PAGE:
Data tabulated by the U.S. Census shows that poverty rates have jumped by 2.6 percentage points since the onset of the recession, rising from 12.5 percent in 2007 to 15.1 percent in 2010. Although the annual rate of 15.1 percent is the highest rate since 1983, growth in the U.S. population means that the 46 million people in poverty at the end of 2010 is the highest number in poverty since the official poverty line was first established in the early 1960s. Poverty has also been changing in ways other than the simple increases in numbers and rates. The common perception is that poverty is largely a phenomenon of metropolitan central cities. Trends in the last two decades however, have dramatically shifted the poverty landscape. Over the last decade alone, the number of poor in suburban areas grew 53 percent, almost double the 23 percent growth in central cities. The total number of poor persons living in the suburbs of the largest 95 metropolitan areas now exceeds the number of poor persons living in the central cities of those metropolitan areas by several million. Recent research has paid little attention to these trends, and even less is known about how the recession and its aftermath have affected the geography of poverty. How has the spatial distribution and concentration of poverty shifted? Has the recession accelerated the suburbanization of poverty? Is the social safety net structured to respond to the suburbanization of poverty, or do changes need to be implemented to better serve the increasing geographic diversity of poverty?
Professor Scott Allard proposes to address these questions in a study designed to explore the changing spatial distribution of poverty, the causes of these changes, and their implications for safety net programs. He will begin his study by presenting descriptive trends of the changes in the spatial distribution and concentration of poverty in the 100 largest metropolitan areas between 1990 and 2010, with primary attention to trends over the last decade. He will focus his analysis on these metropolitan areas because they house two-thirds of the nation’s population and capture the greatest suburban expansion in the last decade. These analyses, based on data from the Census and the Current Population Survey, and carried out at the level of Census tracts, will document the substantive changes in the geography of poverty and set the stage for the causal analyses.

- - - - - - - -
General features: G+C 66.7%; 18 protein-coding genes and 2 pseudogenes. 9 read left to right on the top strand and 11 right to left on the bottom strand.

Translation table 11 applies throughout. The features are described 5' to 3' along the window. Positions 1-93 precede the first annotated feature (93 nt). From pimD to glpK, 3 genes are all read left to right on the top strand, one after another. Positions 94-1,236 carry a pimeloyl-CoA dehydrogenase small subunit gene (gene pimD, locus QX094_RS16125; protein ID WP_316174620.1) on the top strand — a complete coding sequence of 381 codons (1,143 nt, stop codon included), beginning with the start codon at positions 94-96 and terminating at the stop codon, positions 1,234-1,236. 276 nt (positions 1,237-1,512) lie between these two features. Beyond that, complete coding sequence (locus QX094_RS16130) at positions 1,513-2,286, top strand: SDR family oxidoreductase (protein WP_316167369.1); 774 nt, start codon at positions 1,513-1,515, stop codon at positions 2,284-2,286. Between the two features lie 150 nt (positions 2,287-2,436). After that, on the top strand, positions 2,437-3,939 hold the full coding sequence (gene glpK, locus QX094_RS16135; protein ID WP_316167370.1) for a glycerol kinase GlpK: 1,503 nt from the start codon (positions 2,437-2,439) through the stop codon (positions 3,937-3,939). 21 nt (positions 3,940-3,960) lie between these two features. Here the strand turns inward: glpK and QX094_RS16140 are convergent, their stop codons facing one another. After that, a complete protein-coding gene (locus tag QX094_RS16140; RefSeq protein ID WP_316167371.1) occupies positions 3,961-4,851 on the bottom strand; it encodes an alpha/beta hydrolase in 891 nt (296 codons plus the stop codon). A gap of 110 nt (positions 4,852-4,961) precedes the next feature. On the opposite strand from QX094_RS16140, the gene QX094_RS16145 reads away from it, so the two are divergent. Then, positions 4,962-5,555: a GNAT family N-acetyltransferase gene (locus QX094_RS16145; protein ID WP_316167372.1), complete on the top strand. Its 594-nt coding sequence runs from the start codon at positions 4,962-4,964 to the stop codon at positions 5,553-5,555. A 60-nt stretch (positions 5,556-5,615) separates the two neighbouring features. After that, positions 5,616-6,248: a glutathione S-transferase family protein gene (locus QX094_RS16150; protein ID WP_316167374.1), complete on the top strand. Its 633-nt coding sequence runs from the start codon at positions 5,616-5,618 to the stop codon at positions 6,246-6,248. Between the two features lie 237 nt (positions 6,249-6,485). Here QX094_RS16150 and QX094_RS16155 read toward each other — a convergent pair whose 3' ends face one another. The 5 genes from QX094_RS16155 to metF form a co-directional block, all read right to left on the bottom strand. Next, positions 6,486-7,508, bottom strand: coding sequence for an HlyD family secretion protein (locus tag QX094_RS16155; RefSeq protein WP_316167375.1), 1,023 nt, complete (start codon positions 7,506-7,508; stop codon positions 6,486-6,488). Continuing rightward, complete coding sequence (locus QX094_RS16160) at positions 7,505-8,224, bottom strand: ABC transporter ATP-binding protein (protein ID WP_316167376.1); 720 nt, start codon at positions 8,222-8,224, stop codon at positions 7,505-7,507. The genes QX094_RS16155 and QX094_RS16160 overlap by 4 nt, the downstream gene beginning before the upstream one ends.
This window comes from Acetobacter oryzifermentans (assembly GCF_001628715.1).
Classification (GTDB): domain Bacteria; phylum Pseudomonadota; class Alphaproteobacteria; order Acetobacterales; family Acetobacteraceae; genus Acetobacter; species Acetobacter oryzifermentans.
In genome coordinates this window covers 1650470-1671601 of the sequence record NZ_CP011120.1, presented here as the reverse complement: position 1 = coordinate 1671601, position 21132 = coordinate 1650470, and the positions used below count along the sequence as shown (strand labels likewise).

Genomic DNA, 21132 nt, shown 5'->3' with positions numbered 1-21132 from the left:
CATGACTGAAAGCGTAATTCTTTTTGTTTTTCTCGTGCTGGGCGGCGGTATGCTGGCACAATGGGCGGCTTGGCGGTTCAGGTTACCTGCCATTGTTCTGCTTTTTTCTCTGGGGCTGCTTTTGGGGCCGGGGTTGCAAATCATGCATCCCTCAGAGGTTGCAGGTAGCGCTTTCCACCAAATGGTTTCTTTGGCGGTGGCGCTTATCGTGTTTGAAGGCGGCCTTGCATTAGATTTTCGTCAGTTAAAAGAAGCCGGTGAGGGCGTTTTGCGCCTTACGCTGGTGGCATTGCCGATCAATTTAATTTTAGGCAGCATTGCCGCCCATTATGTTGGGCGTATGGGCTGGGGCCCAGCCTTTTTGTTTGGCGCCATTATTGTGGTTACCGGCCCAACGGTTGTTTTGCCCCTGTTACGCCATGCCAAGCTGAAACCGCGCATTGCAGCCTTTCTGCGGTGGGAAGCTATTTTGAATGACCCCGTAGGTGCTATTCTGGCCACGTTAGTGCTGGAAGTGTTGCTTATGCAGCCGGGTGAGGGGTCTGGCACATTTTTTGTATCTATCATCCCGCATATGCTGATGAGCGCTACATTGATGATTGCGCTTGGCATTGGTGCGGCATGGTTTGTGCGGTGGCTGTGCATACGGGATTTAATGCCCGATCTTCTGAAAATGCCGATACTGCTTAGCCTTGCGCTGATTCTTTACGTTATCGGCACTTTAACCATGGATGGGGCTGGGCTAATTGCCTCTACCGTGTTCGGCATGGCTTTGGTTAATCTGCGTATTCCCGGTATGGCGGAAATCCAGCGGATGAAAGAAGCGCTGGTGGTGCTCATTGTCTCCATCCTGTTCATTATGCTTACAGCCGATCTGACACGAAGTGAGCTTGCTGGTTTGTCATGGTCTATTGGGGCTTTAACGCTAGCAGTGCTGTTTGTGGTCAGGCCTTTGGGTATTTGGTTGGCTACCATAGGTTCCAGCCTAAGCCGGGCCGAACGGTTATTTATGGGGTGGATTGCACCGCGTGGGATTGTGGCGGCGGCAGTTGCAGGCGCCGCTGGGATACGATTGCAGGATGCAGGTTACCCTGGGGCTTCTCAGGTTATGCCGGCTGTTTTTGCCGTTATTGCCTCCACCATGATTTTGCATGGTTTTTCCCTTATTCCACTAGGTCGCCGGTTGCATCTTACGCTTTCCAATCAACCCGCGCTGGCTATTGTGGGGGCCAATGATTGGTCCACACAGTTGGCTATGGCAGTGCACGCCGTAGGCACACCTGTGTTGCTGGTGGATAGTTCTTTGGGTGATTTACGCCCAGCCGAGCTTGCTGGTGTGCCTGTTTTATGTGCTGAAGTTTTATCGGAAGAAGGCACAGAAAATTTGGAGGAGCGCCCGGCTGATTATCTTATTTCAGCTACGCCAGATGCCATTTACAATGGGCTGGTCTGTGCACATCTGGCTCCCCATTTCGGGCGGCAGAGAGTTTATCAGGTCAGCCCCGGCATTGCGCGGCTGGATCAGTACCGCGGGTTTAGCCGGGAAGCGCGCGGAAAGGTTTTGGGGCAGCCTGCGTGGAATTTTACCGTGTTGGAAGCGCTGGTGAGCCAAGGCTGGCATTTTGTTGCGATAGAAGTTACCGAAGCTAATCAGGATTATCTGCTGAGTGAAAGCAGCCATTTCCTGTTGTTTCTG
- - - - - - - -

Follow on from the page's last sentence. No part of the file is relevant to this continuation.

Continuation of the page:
The second phase of the project will focus on evaluating the many different hypotheses commonly offered to explain the shifts in the geography of poverty. The primary focus will be on structural changes in the economy over the last two decades and the job loss following the Great Recession, although other demographic patterns and economic trends thought to be responsible, such as increases in the numbers of female-headed households, population aging, and population changes in racial and ethnic composition, will also be assessed. For example, incorporating the Longitudinal Employer-Household Dynamics (LEHD) data compiled by the Census Bureau will allow him to assess the hypothesis that changes in the location and concentration of poverty will be particularly sensitive to the loss of low-skilled or lower-paying jobs. He will estimate a series of multivariate regression models to understand how demographic and economic conditions are related to changes in poverty at county and census-tract levels. These analyses will also include spatial regression models to explicitly account for the relationship between change in poverty in a given place and changes in poverty, economic conditions, and demographics in neighboring places. Case studies from Los Angeles, Chicago, and Washington, D.C. will be used to help situate and explain the findings from the quantitative analyses.